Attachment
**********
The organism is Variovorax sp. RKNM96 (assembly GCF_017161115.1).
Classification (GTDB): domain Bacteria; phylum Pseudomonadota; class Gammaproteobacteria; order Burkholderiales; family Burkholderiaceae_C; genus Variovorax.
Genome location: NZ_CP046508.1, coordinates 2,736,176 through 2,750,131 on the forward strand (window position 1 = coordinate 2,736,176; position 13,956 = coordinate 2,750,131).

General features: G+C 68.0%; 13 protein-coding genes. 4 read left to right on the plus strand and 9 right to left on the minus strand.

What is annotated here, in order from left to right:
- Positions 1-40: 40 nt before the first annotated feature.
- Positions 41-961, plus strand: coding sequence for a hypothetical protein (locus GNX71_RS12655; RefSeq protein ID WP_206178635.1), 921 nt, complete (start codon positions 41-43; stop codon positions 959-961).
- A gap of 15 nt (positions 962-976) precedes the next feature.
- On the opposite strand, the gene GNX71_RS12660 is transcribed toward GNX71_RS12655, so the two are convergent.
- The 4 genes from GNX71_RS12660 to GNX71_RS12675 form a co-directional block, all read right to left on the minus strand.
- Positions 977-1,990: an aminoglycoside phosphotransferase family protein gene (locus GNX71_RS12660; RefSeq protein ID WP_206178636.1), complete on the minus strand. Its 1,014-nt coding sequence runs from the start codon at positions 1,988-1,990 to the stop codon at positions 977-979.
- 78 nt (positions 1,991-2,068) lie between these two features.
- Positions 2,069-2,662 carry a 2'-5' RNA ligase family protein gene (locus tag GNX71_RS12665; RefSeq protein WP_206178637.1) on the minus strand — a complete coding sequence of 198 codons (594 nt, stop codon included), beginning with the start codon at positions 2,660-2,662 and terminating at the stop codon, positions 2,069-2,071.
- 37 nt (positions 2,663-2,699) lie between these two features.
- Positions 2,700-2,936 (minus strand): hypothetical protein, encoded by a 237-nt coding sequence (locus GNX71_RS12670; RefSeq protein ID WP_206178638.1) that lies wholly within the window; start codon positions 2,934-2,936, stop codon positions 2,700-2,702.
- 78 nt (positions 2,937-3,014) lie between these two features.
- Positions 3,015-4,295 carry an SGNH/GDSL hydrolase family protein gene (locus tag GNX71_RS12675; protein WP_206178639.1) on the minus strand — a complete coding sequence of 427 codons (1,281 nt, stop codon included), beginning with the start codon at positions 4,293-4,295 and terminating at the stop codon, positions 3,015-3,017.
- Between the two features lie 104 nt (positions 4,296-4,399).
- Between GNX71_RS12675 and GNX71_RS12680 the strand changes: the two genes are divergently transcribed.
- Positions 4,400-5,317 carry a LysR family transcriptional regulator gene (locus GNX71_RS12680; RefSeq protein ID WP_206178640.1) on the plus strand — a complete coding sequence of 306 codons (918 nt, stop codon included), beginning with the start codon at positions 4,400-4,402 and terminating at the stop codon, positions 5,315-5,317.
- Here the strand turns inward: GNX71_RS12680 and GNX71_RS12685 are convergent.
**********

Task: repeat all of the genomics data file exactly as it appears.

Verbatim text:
The organism is Variovorax sp. RKNM96 (assembly GCF_017161115.1).
Classification (GTDB): domain Bacteria; phylum Pseudomonadota; class Gammaproteobacteria; order Burkholderiales; family Burkholderiaceae_C; genus Variovorax.
Genome location: NZ_CP046508.1, coordinates 2,736,176 through 2,750,131 on the forward strand (window position 1 = coordinate 2,736,176; position 13,956 = coordinate 2,750,131).

General features: G+C 68.0%; 13 protein-coding genes. 4 read left to right on the plus strand and 9 right to left on the minus strand.

What is annotated here, in order from left to right:
- Positions 1-40: 40 nt before the first annotated feature.
- Positions 41-961, plus strand: coding sequence for a hypothetical protein (locus GNX71_RS12655; RefSeq protein ID WP_206178635.1), 921 nt, complete (start codon positions 41-43; stop codon positions 959-961).
- A gap of 15 nt (positions 962-976) precedes the next feature.
- On the opposite strand, the gene GNX71_RS12660 is transcribed toward GNX71_RS12655, so the two are convergent.
- The 4 genes from GNX71_RS12660 to GNX71_RS12675 form a co-directional block, all read right to left on the minus strand.
- Positions 977-1,990: an aminoglycoside phosphotransferase family protein gene (locus GNX71_RS12660; RefSeq protein ID WP_206178636.1), complete on the minus strand. Its 1,014-nt coding sequence runs from the start codon at positions 1,988-1,990 to the stop codon at positions 977-979.
- 78 nt (positions 1,991-2,068) lie between these two features.
- Positions 2,069-2,662 carry a 2'-5' RNA ligase family protein gene (locus tag GNX71_RS12665; RefSeq protein WP_206178637.1) on the minus strand — a complete coding sequence of 198 codons (594 nt, stop codon included), beginning with the start codon at positions 2,660-2,662 and terminating at the stop codon, positions 2,069-2,071.
- 37 nt (positions 2,663-2,699) lie between these two features.
- Positions 2,700-2,936 (minus strand): hypothetical protein, encoded by a 237-nt coding sequence (locus GNX71_RS12670; RefSeq protein ID WP_206178638.1) that lies wholly within the window; start codon positions 2,934-2,936, stop codon positions 2,700-2,702.
- 78 nt (positions 2,937-3,014) lie between these two features.
- Positions 3,015-4,295 carry an SGNH/GDSL hydrolase family protein gene (locus tag GNX71_RS12675; protein WP_206178639.1) on the minus strand — a complete coding sequence of 427 codons (1,281 nt, stop codon included), beginning with the start codon at positions 4,293-4,295 and terminating at the stop codon, positions 3,015-3,017.
- Between the two features lie 104 nt (positions 4,296-4,399).
- Between GNX71_RS12675 and GNX71_RS12680 the strand changes: the two genes are divergently transcribed.
- Positions 4,400-5,317 carry a LysR family transcriptional regulator gene (locus GNX71_RS12680; RefSeq protein ID WP_206178640.1) on the plus strand — a complete coding sequence of 306 codons (918 nt, stop codon included), beginning with the start codon at positions 4,400-4,402 and terminating at the stop codon, positions 5,315-5,317.
- Here the strand turns inward: GNX71_RS12680 and GNX71_RS12685 are convergent.